Figure 11: From left to right: the production time costs (a), level of completion (b), and the questionnaire results (c).

Figure 10(c) shows The results of questionnaire that the scores of Q2 (4.1) and Q3 (4.3) were relatively higher than Q1 (3.6), which confirmed most of the participants were satisfied with the system guidance and the prototype system. Scores for Q1 was above 3.0, so the participants can follow the guidance well. Meanwhile, we found that the size of the lunch box is small and lack of ingredient choice in the study. The user may fail to fit the ingredients to the prompted position due to the inaccuracy between the food size and the prompted area.

5.3 Discussion

5.3.1 Cooperative Instruction System

In contrast to the instruction systems with head-mounted displays and tablets [5, 12], SketchMeHow can support not only individual use and also cooperative working styles. It is possible for multiple users to collaborate in sketch drawing and task completion.

5.3.2 Real World Applications

Not limited to the prototype systems developed in this work, we believe various real world applications may benefit from the proposed SketchMeHow framework, such as assembly tasks of hand craft and furniture construction, and fabrication work of hand-made objects and arts.

5.3.3 Large Scale System

In our case study, the desk-based tasks were adopted for framework verification. However, it is also feasible to support large scale instruction system, such as architecture-scale fabrication. For large-scale systems, the volumetric projection calibration may be required for accurate visual guidance, such as layered projection mapping technique [25].

6 Conclusion

In this work, we proposed a general sketch-based task instruction framework, SketchMeHow with the users’ hand-drawn sketches as system inputs. The framework consists of the drawing interfaces in graphical and physical styles, the computation platform for task analysis, and the projection guidance with projector-camera systems. To verify the proposed SketchMeHow framework, we conducted two case studies of domino arrangement and bento production. In terms of the user studies in two prototype systems, it is verified that SketchMeHow framework can help novice users in task instruction in low computation cost and high completion levels. The participants were satisfied with the usage and visual guidance provided by the prototype systems.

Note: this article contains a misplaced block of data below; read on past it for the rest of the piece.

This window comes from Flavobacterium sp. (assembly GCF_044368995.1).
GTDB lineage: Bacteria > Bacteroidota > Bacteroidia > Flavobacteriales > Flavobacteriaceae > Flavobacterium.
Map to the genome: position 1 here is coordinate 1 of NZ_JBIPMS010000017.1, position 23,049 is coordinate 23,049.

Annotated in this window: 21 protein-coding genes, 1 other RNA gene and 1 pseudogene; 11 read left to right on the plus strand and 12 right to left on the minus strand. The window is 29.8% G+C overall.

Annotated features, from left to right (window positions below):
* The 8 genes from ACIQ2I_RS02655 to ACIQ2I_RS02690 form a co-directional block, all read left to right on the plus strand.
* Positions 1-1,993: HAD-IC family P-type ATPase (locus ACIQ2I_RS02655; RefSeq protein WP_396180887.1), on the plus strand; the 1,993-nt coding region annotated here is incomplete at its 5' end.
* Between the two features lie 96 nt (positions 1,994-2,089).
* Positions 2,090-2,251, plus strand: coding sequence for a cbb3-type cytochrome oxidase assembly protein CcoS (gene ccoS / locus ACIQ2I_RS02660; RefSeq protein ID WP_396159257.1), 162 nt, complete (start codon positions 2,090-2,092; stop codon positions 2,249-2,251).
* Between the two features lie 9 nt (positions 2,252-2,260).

Based on the free comments in our case studies, the participants reported that the accuracy of recognition should be improved. In future, we plan to adopt depth sensor with higher resolution of depth images than the Kinect, such as the RealSense D455 depth camera. We believe that a higher resolution depth sensor can also reduce the noise data in prototype implementation. Under the SketchMeHow framework, the instruction system with user sketches can improve both the work efficiency and user satisfaction of our daily activities.


The authors thank the anonymous reviewers for their valuable comments. We greatly thank Yuki Mishima, Yamato Igarashi, Ryoma Miyauchi, Masahiro Okawa, Haruka Kanayama, Shogo Yoshida, Shogo Okada for idea discussion and experiment design. We would thank Ze Wang for sharing the codes of drawer interface. This project has been partially funded by JAIST Research Grant, Hayao Nakayama Foundation for Science & Technology and Culture Grant A and JSPS KAKENHI grant JP20K19845, Japan.